CDC and FDA urge pause in administration of J & J COVID-19 vaccine

April 14, 2021

The Centers for Disease Control and Prevention (CDC) and the Food and Drug Administration (FDA) have recommended a brief pause in the administration of the Johnson & Johnson COVID-19 vaccine while the agencies review data involving cases of a rare and severe type of blood clot that occurred in six people after they received the vaccine.

The pause also will allow the CDC and FDA to “ensure that the healthcare provider community is aware of the potential for these adverse events and can plan for proper recognition and management.” That’s because the type of treatment is different than what providers typically use for blood clots, the agencies said in a statement.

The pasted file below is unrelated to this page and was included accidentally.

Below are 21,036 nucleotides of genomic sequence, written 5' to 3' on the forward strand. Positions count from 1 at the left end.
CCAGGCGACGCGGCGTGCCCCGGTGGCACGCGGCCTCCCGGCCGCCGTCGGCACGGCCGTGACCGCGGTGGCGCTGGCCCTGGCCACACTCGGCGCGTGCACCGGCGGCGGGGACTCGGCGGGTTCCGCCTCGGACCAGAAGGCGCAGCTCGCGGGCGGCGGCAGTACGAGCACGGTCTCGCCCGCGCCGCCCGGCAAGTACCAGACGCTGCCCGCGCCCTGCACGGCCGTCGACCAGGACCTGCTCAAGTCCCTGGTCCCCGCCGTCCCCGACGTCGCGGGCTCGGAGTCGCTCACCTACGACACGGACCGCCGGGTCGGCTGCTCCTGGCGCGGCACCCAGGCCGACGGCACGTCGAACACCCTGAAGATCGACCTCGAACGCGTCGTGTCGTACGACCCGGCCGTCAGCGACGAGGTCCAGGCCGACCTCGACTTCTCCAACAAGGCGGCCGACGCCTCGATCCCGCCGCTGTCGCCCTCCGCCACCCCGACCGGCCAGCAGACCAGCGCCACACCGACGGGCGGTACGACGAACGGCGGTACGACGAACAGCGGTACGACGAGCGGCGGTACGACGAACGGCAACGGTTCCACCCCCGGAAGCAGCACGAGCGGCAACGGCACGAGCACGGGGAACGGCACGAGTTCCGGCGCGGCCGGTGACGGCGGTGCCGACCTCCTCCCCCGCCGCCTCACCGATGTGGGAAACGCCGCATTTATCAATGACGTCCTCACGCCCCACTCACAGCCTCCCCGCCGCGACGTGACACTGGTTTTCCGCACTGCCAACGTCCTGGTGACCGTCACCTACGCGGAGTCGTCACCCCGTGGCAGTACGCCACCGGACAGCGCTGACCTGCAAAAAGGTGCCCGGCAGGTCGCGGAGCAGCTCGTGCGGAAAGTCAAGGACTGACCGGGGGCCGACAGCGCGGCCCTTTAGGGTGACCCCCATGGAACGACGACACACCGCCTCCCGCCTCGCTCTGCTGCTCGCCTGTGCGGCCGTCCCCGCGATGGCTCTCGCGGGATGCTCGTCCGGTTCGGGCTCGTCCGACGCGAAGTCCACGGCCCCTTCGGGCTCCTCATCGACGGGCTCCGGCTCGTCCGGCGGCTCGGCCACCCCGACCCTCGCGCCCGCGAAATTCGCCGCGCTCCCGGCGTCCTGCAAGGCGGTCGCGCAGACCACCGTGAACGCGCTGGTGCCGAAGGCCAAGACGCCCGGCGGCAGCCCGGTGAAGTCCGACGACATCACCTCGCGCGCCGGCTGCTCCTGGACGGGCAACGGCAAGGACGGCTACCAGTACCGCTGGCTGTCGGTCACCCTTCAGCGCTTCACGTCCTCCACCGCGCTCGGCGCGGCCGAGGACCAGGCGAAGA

The six cases involved a type of blood clot called cerebral venous sinus thrombosis (CVST), which was seen in combination with low levels of blood platelets (thrombocytopenia). All six cases occurred among women 18-48 years old, with symptoms occurring 6 to 13 days after vaccination.

The agencies also stressed that the occurrence of the blood clots was rare, noting that more than 6.8 million doses of the vaccine had been administered in the United States as of April 12.

The CDC will convene a meeting of the Advisory Committee on Immunization Practices (ACIP) on Wednesday to further review the cases and assess their potential significance. The FDA will review that analysis as it also investigates these cases.

In a separate statement, Johnson & Johnson said it also is reviewing the cases with European health authorities and has delayed the rollout of the vaccine in Europe.

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